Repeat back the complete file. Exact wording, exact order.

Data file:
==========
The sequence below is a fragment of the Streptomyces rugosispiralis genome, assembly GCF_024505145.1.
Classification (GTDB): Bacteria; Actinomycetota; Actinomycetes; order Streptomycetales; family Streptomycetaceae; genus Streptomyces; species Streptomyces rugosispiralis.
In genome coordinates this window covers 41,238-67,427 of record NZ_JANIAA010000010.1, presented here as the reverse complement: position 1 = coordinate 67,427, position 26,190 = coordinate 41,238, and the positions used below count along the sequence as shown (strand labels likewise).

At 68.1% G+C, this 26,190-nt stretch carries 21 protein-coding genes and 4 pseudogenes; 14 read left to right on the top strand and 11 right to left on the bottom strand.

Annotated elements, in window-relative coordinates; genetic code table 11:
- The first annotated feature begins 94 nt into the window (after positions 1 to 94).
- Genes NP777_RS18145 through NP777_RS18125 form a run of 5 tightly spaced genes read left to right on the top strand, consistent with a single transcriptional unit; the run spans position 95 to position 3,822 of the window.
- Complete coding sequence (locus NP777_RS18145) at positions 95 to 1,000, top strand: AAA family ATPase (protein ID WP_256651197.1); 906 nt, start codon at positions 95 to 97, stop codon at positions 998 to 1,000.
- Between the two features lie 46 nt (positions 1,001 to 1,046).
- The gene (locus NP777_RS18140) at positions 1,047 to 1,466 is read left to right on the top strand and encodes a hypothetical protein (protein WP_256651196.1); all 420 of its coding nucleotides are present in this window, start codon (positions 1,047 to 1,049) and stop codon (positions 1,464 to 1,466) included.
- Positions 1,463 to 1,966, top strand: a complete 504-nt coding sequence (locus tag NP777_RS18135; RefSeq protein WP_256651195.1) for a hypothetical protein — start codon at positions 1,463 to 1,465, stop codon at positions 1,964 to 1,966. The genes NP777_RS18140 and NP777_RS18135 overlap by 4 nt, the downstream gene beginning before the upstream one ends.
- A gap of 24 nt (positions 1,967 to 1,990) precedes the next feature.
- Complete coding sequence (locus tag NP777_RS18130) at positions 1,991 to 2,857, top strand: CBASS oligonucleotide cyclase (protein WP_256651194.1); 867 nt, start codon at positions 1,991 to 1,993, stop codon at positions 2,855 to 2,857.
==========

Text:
The sequence below is a fragment of the Streptomyces rugosispiralis genome, assembly GCF_024505145.1.
Classification (GTDB): Bacteria; Actinomycetota; Actinomycetes; order Streptomycetales; family Streptomycetaceae; genus Streptomyces; species Streptomyces rugosispiralis.
In genome coordinates this window covers 41,238-67,427 of record NZ_JANIAA010000010.1, presented here as the reverse complement: position 1 = coordinate 67,427, position 26,190 = coordinate 41,238, and the positions used below count along the sequence as shown (strand labels likewise).

At 68.1% G+C, this 26,190-nt stretch carries 21 protein-coding genes and 4 pseudogenes; 14 read left to right on the top strand and 11 right to left on the bottom strand.

Annotated elements, in window-relative coordinates; genetic code table 11:
- The first annotated feature begins 94 nt into the window (after positions 1 to 94).
- Genes NP777_RS18145 through NP777_RS18125 form a run of 5 tightly spaced genes read left to right on the top strand, consistent with a single transcriptional unit; the run spans position 95 to position 3,822 of the window.
- Complete coding sequence (locus NP777_RS18145) at positions 95 to 1,000, top strand: AAA family ATPase (protein ID WP_256651197.1); 906 nt, start codon at positions 95 to 97, stop codon at positions 998 to 1,000.
- Between the two features lie 46 nt (positions 1,001 to 1,046).
- The gene (locus NP777_RS18140) at positions 1,047 to 1,466 is read left to right on the top strand and encodes a hypothetical protein (protein WP_256651196.1); all 420 of its coding nucleotides are present in this window, start codon (positions 1,047 to 1,049) and stop codon (positions 1,464 to 1,466) included.
- Positions 1,463 to 1,966, top strand: a complete 504-nt coding sequence (locus tag NP777_RS18135; RefSeq protein WP_256651195.1) for a hypothetical protein — start codon at positions 1,463 to 1,465, stop codon at positions 1,964 to 1,966. The genes NP777_RS18140 and NP777_RS18135 overlap by 4 nt, the downstream gene beginning before the upstream one ends.
- A gap of 24 nt (positions 1,967 to 1,990) precedes the next feature.
- Complete coding sequence (locus tag NP777_RS18130) at positions 1,991 to 2,857, top strand: CBASS oligonucleotide cyclase (protein WP_256651194.1); 867 nt, start codon at positions 1,991 to 1,993, stop codon at positions 2,855 to 2,857.